Liked by 1 person

    1. Totally fair! There are a few Pilots listed in this comment section that C.M. posted that are only about $3-4! But I definitely understand the sentiment–why pay the extra? I think that, as long as you are taking time to yourself to write, that love that you pour onto paper translates all the same.

      Liked by 1 person

  17. In this day and age of technology, pen to paper and penmanship is a lost art. I can barely read my scribble at times. You made me think about the beauty of writing, not just for the sake of jotting down indecipherable notes with the slight hope of being able to read… but the art and care of communication. Well done…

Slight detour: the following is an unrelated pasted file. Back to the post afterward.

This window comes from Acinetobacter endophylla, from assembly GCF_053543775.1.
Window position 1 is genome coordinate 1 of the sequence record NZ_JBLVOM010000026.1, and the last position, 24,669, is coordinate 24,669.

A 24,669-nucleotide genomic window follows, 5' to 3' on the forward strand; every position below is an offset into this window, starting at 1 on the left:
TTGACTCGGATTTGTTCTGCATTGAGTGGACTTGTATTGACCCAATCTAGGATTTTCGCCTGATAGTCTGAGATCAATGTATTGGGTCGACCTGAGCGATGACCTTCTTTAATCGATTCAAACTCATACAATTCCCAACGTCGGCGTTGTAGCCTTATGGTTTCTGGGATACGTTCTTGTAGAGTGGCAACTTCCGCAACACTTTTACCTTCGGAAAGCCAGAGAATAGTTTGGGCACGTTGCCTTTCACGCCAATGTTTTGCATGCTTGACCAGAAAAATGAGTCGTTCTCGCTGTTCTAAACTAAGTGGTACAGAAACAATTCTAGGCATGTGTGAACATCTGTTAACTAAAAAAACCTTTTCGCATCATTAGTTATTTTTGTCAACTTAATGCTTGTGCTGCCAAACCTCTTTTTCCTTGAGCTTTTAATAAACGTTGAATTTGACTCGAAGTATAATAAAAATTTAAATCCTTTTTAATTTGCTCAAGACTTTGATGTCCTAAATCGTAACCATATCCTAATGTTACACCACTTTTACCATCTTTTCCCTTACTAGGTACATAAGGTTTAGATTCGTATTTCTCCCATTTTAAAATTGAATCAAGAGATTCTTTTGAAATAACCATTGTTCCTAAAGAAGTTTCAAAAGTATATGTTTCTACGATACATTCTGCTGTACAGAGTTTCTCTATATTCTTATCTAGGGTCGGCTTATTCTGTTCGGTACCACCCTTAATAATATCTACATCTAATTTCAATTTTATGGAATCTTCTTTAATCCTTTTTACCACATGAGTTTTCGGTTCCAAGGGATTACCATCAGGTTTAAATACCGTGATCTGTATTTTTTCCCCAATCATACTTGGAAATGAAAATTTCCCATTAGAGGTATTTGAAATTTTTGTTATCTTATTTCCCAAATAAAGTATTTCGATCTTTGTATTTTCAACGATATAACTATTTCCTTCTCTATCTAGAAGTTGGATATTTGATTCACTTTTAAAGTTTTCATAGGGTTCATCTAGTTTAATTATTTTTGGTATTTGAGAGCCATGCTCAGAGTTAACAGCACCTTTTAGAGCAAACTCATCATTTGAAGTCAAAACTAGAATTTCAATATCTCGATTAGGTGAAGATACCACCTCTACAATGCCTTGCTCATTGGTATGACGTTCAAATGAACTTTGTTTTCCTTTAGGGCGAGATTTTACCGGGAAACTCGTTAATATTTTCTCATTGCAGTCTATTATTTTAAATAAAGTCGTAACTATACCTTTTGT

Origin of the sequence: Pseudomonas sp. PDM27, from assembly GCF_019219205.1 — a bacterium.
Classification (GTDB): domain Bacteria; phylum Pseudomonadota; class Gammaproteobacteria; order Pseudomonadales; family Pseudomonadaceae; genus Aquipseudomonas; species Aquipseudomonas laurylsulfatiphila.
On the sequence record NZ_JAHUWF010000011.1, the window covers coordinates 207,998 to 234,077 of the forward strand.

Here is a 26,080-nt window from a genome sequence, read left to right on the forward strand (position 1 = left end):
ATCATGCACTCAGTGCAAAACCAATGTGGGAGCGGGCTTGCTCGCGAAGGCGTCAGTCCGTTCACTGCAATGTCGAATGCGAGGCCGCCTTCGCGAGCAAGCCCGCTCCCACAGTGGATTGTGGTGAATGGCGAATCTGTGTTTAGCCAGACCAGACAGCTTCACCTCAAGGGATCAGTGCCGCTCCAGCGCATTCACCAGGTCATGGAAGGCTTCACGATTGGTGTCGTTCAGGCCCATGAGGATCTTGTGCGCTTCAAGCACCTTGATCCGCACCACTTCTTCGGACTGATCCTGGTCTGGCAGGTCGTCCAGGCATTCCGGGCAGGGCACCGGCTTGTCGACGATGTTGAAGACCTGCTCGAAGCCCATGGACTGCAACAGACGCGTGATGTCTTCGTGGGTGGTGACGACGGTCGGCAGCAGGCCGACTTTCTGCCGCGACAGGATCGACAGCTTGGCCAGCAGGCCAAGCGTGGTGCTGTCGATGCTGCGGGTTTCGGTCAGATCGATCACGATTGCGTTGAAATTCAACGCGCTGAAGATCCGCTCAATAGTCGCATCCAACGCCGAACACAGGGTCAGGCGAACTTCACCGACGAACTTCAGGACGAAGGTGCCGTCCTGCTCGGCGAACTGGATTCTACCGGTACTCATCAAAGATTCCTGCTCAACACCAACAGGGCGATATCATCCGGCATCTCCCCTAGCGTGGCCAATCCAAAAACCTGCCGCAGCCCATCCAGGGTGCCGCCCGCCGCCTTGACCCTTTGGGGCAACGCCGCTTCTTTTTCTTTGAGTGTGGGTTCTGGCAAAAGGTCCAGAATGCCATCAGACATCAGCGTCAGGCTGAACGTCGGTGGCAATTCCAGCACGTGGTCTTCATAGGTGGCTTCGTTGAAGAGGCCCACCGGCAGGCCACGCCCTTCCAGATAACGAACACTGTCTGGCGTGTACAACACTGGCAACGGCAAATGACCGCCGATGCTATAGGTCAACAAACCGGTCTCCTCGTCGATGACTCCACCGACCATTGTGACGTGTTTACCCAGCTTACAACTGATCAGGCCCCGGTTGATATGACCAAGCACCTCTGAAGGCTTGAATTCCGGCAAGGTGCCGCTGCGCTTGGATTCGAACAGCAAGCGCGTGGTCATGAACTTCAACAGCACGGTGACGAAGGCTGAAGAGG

Liked by 1 person

    1. It’s so important to be reminded about the little things. When your penmanship becomes less legible because you don’t practice, you are actually losing knowledge! Always keeping yourself studying, practicing and being aware is the best way to keep advancing.

      Liked by 2 people

  18. I think it’s so true that the physical, intimate grounding of what we do is a part of the experience and you don’t get that unique experience by placing it someplace else or doing it some different way. So if a person needs certain things in a certain order to get things right for them, they need to do that and not care how it looks to other people! lol